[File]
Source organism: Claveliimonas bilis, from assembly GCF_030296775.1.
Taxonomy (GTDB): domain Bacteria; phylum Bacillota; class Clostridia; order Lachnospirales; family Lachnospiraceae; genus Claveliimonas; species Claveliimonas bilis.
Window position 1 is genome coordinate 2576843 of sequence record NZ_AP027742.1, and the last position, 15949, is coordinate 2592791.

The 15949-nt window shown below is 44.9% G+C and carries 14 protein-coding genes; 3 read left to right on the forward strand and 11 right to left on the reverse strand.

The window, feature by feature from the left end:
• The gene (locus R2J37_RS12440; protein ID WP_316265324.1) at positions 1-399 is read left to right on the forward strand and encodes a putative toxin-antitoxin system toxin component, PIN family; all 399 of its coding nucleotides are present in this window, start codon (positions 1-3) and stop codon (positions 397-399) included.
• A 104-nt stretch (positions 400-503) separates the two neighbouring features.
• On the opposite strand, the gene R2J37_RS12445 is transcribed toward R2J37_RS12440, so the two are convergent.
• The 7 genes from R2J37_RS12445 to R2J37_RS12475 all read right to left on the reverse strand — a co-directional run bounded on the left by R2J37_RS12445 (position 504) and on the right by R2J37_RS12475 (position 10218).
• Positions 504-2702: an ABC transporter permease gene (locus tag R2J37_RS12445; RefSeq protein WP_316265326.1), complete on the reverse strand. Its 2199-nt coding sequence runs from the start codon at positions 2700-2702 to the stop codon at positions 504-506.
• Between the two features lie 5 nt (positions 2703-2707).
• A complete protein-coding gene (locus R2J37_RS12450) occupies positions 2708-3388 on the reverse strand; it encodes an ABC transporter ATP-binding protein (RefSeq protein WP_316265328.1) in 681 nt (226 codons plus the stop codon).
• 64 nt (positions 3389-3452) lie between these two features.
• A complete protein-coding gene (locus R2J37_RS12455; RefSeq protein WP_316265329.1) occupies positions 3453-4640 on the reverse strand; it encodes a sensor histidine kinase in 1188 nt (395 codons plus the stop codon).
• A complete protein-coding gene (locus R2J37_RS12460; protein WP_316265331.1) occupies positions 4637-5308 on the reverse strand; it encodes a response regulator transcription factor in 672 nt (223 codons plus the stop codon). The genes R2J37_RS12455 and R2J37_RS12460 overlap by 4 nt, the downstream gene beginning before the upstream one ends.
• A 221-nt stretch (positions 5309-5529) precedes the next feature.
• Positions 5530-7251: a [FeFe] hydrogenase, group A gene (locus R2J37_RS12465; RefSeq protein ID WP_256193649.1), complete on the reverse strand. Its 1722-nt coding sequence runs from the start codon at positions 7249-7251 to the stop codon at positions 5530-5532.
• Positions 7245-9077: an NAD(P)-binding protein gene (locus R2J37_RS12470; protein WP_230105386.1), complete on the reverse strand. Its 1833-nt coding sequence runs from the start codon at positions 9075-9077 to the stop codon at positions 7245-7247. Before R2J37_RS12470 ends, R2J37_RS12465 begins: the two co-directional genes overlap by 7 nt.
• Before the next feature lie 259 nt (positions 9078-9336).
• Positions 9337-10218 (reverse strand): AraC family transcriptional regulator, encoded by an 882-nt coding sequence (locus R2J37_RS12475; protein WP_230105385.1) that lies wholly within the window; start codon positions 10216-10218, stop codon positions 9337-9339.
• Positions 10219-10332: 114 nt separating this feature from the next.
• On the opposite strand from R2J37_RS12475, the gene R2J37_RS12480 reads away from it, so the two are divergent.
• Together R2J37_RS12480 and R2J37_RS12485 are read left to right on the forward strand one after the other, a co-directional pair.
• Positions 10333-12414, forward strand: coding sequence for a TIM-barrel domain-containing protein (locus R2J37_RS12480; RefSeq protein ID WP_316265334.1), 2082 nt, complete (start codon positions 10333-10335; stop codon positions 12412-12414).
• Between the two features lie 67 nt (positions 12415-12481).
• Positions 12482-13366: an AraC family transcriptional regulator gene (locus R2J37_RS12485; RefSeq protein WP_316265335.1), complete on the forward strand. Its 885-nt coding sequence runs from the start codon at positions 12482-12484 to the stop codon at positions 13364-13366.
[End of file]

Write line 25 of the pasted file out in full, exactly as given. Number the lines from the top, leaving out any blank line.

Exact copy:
• Between the two features lie 67 nt (positions 12415-12481).